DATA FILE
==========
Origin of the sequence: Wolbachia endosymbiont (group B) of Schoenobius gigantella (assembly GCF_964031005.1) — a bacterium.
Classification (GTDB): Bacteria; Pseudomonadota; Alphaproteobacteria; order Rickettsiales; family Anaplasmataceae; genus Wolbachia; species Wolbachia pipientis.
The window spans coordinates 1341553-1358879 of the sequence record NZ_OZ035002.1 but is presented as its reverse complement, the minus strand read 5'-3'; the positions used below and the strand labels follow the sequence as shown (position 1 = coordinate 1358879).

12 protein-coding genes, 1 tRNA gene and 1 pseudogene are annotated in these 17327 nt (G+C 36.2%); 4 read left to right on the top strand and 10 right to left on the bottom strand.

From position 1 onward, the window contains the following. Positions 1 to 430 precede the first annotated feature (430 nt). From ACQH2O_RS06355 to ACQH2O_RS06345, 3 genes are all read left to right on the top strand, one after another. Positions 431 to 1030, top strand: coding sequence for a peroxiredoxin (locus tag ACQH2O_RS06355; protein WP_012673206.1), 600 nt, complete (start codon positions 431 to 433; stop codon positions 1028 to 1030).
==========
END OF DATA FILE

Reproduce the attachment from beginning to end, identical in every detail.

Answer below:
Origin of the sequence: Wolbachia endosymbiont (group B) of Schoenobius gigantella (assembly GCF_964031005.1) — a bacterium.
Classification (GTDB): Bacteria; Pseudomonadota; Alphaproteobacteria; order Rickettsiales; family Anaplasmataceae; genus Wolbachia; species Wolbachia pipientis.
The window spans coordinates 1341553-1358879 of the sequence record NZ_OZ035002.1 but is presented as its reverse complement, the minus strand read 5'-3'; the positions used below and the strand labels follow the sequence as shown (position 1 = coordinate 1358879).

12 protein-coding genes, 1 tRNA gene and 1 pseudogene are annotated in these 17327 nt (G+C 36.2%); 4 read left to right on the top strand and 10 right to left on the bottom strand.

From position 1 onward, the window contains the following. Positions 1 to 430 precede the first annotated feature (430 nt). From ACQH2O_RS06355 to ACQH2O_RS06345, 3 genes are all read left to right on the top strand, one after another. Positions 431 to 1030, top strand: coding sequence for a peroxiredoxin (locus tag ACQH2O_RS06355; protein WP_012673206.1), 600 nt, complete (start codon positions 431 to 433; stop codon positions 1028 to 1030).